Here and Next update: implementation progress, new initiatives and more

and | Senior News Editor and Junior News Editor

Washington University continues to implement the initiatives of its ten-year strategic plan, Here and Next, into its programming, courses, and research opportunities. The University announced the strategic plan last October and has since made progress in planning and structuring its new vision.

Here and Next is a “globally informed, community-driven vision for academic distinction,” according to the University’s website. The plan intends to “mobilize research, education, and patient care to establish WashU and St. Louis as a global hub for transformative solutions to the deepest societal challenges.” 

To achieve this goal, the University has tasked about 40 committees to work on initiatives that align with the strategic vision. Vice Provost for Educational Initiatives Jennifer Smith said that the University has many initiatives planned, including a School of Public Health, increased investment in environmental research, and further focus on engaging University students with the St. Louis community.

The University is making efforts to ensure that Here and Next is fully realized, Provost and Executive Vice Chancellor for Academic Affairs Beverly Wendland said. 

“It’s been six months since we’ve been formally in the implementation phase [of Here and Next],” she said. “We want to actually [fulfill] the plan, which involves marshaling a whole new set of efforts, people, and time.”

Wendland said that students and faculty will be able to track the University’s progress on Here and Next initiatives through publicly shared information.

“We have partnered with the Brown School [of Social Work]’s evaluation center to establish metrics and accountability standards,” Wendland said. “We want to share those [measures] and hold ourselves accountable in a public way to meet our goals.”

Due to the large amount of preparation and planning that goes into launching a strategic plan, many initiatives are still in the “pilot phase,” according to Wendland.

Smith stated a lot of the work being done is currently more idea-generation and strategic planning focused. She said strategic planning is necessary to create actual change through the wider banner of Here and Next.

“Strategic planning helps us to emphasize certain themes and content areas,” Smith said. “Then we make suggestions about ‘here are ways we think that could happen’ and then actually get into implementation.”

The University’s Assembly Series has been a major focus to increase the University’s global reach and raise awareness about Here and Next.

“We are trying to beef up the Assembly Series and expose the speakers to the WashU community,” Wendland said. “The WashU community gets to benefit broadly from the presence of speakers.”

Although many professors have yet to integrate Here and Next initiatives into their courses, Wendland said that professors will have academic freedom to teach anything they want.

“Our faculty has control over what they teach,” Wendland said. “We create opportunities for faculty to engage in or add something to their course.”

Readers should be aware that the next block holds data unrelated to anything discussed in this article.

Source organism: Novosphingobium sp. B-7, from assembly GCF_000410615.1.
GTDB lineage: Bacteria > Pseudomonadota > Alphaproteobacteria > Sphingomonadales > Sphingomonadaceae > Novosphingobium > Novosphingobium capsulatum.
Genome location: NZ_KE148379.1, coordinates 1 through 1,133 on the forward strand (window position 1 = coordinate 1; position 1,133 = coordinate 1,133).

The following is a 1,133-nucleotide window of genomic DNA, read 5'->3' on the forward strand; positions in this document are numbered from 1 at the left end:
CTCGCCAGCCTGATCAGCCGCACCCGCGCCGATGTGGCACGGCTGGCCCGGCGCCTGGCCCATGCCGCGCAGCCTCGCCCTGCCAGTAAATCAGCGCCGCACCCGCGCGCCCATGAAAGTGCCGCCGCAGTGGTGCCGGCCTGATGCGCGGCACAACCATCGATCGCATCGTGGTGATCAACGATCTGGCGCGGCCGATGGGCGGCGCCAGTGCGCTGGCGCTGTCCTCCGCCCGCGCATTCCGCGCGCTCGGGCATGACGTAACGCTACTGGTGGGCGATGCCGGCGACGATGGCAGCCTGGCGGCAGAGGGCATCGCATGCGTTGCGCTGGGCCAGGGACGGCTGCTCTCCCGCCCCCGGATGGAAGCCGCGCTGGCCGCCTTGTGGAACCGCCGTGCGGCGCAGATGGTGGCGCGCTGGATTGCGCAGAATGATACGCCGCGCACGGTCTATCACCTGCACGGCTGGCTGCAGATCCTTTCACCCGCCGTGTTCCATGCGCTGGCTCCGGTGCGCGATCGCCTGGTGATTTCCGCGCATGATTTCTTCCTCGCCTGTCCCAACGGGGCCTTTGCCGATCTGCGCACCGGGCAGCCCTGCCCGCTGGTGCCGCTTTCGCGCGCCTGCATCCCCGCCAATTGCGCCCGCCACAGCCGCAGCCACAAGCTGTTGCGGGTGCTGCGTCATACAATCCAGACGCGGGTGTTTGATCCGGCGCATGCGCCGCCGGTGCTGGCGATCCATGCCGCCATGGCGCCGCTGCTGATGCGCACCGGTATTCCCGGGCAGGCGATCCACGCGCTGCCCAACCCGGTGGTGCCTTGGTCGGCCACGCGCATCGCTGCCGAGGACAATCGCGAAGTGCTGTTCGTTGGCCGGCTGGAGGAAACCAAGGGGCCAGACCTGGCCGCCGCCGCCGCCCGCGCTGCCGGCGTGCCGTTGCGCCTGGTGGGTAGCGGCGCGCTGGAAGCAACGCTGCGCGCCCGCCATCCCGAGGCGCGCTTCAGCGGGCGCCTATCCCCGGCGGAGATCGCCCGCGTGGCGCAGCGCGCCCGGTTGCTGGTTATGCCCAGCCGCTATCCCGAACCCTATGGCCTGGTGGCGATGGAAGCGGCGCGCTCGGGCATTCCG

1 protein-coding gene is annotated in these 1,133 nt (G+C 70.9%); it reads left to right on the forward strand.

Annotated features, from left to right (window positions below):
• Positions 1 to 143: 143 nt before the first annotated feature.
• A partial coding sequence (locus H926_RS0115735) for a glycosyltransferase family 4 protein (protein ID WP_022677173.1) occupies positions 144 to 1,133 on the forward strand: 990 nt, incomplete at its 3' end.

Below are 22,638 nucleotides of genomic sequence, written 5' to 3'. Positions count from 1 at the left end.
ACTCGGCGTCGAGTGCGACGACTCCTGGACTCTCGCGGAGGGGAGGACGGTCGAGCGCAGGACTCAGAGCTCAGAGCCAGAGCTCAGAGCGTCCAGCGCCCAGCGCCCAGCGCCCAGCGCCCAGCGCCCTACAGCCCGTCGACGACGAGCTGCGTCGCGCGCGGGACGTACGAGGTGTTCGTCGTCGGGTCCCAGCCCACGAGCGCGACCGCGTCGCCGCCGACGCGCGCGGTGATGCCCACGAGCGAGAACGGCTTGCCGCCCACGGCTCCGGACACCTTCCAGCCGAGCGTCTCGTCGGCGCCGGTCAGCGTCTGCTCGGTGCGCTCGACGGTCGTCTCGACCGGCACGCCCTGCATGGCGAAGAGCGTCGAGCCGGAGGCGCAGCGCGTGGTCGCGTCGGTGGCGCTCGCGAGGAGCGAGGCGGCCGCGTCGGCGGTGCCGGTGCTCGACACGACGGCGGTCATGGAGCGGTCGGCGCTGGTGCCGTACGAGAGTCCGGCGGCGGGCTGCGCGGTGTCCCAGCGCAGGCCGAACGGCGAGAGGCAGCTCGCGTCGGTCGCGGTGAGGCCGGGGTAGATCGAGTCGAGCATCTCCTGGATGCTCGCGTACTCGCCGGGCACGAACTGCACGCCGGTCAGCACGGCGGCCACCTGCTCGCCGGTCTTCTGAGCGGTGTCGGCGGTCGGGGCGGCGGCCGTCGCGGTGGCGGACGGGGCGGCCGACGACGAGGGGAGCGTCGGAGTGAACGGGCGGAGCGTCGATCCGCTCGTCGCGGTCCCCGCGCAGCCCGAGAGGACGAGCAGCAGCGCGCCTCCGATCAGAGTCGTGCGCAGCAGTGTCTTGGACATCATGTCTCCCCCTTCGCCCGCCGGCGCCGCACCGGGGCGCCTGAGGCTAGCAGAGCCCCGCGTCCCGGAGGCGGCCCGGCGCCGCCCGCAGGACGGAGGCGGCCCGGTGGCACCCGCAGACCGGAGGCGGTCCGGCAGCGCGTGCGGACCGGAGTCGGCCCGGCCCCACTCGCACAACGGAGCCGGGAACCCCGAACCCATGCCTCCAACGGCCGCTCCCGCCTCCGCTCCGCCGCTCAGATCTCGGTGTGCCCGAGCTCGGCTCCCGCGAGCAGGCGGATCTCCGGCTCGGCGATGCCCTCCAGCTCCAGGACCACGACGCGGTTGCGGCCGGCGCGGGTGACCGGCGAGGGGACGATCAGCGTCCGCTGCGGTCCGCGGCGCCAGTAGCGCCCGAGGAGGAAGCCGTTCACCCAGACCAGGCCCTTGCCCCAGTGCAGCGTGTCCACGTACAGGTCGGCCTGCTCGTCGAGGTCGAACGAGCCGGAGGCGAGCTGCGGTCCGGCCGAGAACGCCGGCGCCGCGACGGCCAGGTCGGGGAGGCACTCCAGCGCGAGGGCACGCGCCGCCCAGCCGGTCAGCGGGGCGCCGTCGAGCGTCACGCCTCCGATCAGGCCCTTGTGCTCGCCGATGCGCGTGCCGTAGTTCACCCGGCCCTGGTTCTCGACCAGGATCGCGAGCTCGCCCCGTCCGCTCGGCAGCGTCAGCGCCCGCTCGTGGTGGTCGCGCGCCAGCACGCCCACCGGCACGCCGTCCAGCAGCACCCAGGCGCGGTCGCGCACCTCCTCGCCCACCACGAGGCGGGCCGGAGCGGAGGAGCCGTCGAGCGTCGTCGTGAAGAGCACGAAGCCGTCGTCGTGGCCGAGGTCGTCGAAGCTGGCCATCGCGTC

One such example of an initiative that will change learning in many classes is the St. Louis Hub, which is in the process of being developed.

“[The St. Louis Hub] will focus on research, education, and [medical] practice with a community-based approach,” Wendland said.

Smith said that, while no plans are formalized, an example idea of an initiative the University could implement is a class similar to college writing in that it is required for first year students. She also said the faculty would be granted flexibility for their curriculums, but focused them on civic engagement.

“[Administration tends] to say like we would like to see more classes on civic engagement,” Smith said. “We would probably have a definition of what that means to us. If there was a ‘civic engagement class,’ there would still be a ton of faculty flexibility to interpret and build the themes into their own classes.”

Another new initiative under the strategic plan is the Undergraduate Education Commission led by Smith.

“[The Commission] is looking at how [we can] position our students for the best success in a quickly changing world,” Wendland said. 

Smith and the committees under her are working on a “roadmap” for WashU education to “empower students to leverage knowledge and skills within and across disciplines to make a meaningful impact, nurture civic dialogue and engagement so students can work productively across difference,” Wendland said.

In terms of potential initiatives, Smith stressed the importance of collaboration and crossing disciplines. She said that there have been discussions of experimental ideas in relation to interdisciplinary work, such as expanding certain Beyond Boundaries courses.

Smith also said that administration is invested in making interdisciplinary study more reasonably achievable for students. This is connected to a broader key component of Here and Next and its tenant of innovative learning and teaching.

“McKelvey has ABET (Accreditation Board for Engineering and Technology) accreditation,” Smith said. “[And to do this] you have to do certain things that require a ton of classes. But, not all engineering schools have all of their degrees ABET-accredited. Could we offer options that give students a bit more flexibility?”

With Here and Next, the University aims to set itself apart from other universities and make an impact, Wenland said. 

“A lot of people are really excited about the ambition of [Here and Next],” she said. “We have an obligation, as one of the leading institutions of hiring learning, to really make an impactful difference in our community and in the world. That is what this plan is about.”

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